The media watchdog group Reporters without Borders has ranked Cuba 165th on its worldwide press freedom index, just ahead of the world's worst violators Eritrea, Turkmenistan and North Korea. A recent report by the same group details how Cuban authorities make sure there is no Internet access for independent journalists or political opponents.
The group Reporters without Borders, based in Paris, says less than two percent of Cuba's population is online, making it one of the most backward countries in the world regarding Internet usage. Cuban authorities blame this situation on the US trade embargo, which they say prevents them from getting the equipment they need for Internet development.
But Reporters without Borders concludes the Cuban government has a system of control and surveillance to prevent independent information from circulating online. State-run media is the only legal media in Cuba. To visit websites or check their e-mail, Cubans have to use public access points such as Internet cafes, universities, or youth computing centers, where their activity can be easily monitored. Cuban police have installed software on all computers in these facilities that triggers an alert message when so-called subversive keywords are written, such as the names of Cuban dissidents.
John Virtue is the Director of the International Media Center at Florida International University in Miami.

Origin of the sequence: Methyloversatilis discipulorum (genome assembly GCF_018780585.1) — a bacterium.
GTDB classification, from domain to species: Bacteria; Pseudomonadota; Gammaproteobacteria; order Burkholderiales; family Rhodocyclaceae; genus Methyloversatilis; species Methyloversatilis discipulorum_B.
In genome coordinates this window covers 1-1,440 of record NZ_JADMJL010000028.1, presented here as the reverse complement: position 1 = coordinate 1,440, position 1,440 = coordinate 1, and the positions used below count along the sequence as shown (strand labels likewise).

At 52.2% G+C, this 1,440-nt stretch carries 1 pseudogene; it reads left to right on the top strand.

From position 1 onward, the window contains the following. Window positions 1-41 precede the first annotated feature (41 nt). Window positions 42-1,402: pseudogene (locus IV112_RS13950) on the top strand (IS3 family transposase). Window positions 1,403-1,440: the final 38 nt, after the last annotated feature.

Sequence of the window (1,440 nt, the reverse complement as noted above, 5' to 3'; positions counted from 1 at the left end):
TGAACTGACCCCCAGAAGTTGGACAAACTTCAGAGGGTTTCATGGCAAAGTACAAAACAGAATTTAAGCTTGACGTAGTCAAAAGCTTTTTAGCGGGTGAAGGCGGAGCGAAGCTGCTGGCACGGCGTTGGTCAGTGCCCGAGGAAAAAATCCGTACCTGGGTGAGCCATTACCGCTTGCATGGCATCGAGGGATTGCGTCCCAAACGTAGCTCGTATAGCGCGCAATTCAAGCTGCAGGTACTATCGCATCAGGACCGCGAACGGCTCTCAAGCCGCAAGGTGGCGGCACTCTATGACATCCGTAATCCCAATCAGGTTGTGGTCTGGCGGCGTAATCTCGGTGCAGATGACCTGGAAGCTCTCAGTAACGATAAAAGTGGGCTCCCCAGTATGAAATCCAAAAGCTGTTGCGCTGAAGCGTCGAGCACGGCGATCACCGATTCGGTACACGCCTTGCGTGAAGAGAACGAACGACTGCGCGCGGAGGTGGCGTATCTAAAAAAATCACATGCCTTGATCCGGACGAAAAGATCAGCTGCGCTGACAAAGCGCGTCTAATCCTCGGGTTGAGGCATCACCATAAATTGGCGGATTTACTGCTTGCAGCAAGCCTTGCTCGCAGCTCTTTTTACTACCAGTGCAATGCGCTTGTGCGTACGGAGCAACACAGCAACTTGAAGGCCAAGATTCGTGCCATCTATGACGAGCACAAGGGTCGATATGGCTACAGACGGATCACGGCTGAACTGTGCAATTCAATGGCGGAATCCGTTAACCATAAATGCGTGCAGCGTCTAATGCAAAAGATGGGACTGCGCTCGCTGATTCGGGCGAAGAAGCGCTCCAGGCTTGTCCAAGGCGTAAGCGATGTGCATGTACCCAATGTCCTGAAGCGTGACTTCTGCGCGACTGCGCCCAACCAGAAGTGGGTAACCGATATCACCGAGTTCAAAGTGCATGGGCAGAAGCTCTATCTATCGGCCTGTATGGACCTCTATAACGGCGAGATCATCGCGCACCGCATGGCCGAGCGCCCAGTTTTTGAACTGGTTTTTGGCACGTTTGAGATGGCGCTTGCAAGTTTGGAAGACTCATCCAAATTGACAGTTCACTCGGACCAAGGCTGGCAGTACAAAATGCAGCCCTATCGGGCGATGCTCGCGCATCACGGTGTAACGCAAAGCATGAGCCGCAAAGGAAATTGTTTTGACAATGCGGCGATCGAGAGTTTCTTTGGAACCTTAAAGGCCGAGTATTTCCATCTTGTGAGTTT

"We work with independent journalists in Cuba," he said. "There are about 100 of them who file on a regular basis from Cuba. Very few of them are able to use the Internet. There's just a handful, two or three have Internet accounts. But most of the articles they file they have to do so by telephone and somebody takes dictation in Miami."
Virtue said several independent Cuban journalists his center secretly trained are now in prison for practicing their profession. He recalls the crackdown by Cuban authorities three years ago.
"The Cuban government arrested 75 dissidents. It did that on March the 18, 2003. And of those, 27 were journalists," he added. "And 24 journalists still remain in prison, serving sentences of up to 28 years. And the charges are more or less charges of treason for having cooperated with a foreign government."
Reporters without Borders says you can get a 20-year prison sentence in Cuba for writing articles for foreign websites and a five-year sentence just for connecting with the Internet in an illegal manner. John Virtue says the surveillance by state security is intense.
"Several months ago state security started visiting foreigners based in Cuba and warned them against letting Cubans have access to the Internet on their computers, especially the independent journalists," he explained.
Virtue said some ingenious Cubans have made their own satellite dishes to receive television signals from abroad, and that authorities conduct raids on Saturday evenings when popular Latin American soap operas are broadcast.